I love watching movies. The wide array of films produced has kept me glued to the screen for more than 60 hours in a year. It may seem like a waste of time but its acceptable benefit justifies the want to sit and see a popular art entertainment that the directors, writers and performers have gruelingly prepared. So why do I like watching films?
It has the ability to stir my emotion – to make me cry, get angry, be awed and to resolve and change. If not for a long term, but at least for a while. It relates similar stories that somehow connects and lets me reflect and relive a moment of the past.
It reveals the colorful and diverse culture and traditions of different races and groups across the world – e.g. their customs, costumes, values, music, architecture and history. It is often more interesting to watch films than documentaries.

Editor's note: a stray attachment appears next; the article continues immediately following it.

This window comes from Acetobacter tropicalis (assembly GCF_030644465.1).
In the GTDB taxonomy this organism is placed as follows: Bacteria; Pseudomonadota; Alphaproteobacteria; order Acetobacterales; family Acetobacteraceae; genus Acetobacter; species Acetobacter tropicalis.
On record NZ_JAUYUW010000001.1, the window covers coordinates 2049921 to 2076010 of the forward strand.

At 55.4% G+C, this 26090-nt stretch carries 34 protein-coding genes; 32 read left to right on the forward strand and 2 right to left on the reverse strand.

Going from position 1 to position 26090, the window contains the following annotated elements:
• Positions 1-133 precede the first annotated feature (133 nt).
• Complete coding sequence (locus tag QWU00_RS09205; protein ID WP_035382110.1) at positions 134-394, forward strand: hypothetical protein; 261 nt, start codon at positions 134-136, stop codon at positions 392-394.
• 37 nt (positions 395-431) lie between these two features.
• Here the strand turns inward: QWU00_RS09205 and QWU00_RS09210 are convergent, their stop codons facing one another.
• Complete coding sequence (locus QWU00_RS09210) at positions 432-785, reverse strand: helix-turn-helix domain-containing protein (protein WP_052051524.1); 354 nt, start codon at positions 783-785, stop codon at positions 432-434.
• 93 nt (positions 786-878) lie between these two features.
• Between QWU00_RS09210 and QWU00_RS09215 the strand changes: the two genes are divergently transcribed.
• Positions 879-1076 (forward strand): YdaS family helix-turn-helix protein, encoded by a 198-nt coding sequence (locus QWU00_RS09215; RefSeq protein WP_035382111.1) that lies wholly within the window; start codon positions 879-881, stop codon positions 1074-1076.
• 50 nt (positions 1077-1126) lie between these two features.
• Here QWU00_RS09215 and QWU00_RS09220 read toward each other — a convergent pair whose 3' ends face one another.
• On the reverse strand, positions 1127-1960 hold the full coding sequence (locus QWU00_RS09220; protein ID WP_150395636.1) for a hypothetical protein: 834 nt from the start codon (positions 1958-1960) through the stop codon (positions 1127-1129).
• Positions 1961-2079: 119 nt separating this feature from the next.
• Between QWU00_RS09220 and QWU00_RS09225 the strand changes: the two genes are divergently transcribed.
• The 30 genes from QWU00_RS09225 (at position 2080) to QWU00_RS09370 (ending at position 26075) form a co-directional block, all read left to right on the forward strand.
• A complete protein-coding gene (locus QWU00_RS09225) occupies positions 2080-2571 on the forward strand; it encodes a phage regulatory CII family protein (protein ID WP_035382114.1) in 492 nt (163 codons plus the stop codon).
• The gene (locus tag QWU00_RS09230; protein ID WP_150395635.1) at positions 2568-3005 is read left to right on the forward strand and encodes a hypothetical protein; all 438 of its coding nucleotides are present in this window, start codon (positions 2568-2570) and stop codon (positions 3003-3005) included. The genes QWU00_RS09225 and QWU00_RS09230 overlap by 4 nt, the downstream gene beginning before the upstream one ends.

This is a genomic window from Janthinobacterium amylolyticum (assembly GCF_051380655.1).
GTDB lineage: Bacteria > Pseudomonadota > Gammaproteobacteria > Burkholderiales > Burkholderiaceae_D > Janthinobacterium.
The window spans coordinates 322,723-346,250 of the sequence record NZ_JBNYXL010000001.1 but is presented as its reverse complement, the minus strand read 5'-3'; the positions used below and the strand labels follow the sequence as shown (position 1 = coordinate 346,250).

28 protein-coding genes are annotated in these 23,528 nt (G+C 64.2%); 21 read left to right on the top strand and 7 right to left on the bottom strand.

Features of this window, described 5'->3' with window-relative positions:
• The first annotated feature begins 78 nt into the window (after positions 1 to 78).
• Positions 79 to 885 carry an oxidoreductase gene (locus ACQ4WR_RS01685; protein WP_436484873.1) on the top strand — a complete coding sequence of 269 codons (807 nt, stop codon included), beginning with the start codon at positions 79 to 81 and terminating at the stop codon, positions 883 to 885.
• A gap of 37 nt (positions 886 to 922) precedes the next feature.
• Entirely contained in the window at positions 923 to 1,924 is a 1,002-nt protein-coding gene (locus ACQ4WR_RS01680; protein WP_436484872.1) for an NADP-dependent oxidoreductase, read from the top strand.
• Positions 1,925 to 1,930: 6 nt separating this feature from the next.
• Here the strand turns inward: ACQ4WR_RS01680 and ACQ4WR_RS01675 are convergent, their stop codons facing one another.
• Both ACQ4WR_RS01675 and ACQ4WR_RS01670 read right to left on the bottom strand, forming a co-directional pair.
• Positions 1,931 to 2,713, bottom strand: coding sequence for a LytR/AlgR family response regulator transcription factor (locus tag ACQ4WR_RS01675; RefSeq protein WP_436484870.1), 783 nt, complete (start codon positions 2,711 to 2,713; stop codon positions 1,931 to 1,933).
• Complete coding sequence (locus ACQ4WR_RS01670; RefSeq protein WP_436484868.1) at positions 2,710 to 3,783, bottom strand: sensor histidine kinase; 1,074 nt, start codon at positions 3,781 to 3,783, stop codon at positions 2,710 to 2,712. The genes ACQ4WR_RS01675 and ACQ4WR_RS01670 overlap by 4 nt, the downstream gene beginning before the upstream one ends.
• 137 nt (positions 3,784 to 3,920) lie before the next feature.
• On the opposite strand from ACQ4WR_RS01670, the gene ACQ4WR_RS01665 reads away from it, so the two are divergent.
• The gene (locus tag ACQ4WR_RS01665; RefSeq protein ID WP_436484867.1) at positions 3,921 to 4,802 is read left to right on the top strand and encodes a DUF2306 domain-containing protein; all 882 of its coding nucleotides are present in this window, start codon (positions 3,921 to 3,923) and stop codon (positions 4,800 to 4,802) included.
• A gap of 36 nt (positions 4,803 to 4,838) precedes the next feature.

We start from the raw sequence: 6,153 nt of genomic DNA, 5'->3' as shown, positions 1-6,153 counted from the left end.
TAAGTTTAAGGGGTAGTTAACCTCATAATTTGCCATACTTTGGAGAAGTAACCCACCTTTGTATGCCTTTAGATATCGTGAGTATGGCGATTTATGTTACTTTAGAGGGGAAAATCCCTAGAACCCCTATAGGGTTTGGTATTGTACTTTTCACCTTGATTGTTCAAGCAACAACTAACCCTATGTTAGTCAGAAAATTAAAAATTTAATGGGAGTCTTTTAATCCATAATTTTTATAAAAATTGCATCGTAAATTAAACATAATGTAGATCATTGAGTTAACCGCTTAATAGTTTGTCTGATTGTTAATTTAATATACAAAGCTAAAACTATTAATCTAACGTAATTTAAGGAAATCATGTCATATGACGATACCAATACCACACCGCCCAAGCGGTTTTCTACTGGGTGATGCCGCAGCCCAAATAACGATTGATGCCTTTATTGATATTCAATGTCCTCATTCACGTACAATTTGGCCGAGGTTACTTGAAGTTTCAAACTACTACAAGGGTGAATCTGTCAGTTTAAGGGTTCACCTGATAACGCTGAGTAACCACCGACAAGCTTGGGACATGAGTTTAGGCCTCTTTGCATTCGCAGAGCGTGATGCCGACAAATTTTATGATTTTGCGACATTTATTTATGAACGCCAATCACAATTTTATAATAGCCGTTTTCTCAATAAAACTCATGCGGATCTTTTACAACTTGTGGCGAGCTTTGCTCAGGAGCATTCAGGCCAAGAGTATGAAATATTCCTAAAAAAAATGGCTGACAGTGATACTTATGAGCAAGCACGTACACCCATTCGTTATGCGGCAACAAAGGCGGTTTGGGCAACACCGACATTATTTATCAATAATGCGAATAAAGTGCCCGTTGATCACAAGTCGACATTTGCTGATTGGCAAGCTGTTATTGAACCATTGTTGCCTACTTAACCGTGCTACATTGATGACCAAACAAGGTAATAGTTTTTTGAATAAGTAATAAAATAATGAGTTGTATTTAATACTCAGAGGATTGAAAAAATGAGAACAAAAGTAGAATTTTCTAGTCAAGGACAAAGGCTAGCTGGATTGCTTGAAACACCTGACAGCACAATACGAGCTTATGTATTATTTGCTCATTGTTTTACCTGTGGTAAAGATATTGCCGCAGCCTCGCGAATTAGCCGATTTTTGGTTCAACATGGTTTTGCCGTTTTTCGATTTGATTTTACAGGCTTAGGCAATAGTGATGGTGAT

It entertains me. I don’t have to wonder but since the emergence of the media, people have always been fascinated with stories of other people, events and places. People wants to be motivated and humored, and it can be achieved through emotions induced and driven by what they see and hear.
It transports me into a place and time that I’ve never been. Films give me a glimpse of the past and a peek to the future that the writers imagine it to be. It lets me see places across continents from the driest to the wettest and from every season. And sometimes, there is a higher degree of excitement when you are about to see a place that you’ve once seen before in a movie.
It passes good information, knowledge and some life lessons. I choose films that I think will offer a valuable information that I can’t find and experience from something or anywhere else. Films teach lessons in a different way – many times, it simulates and conveys cause and effect relationships in a visual way.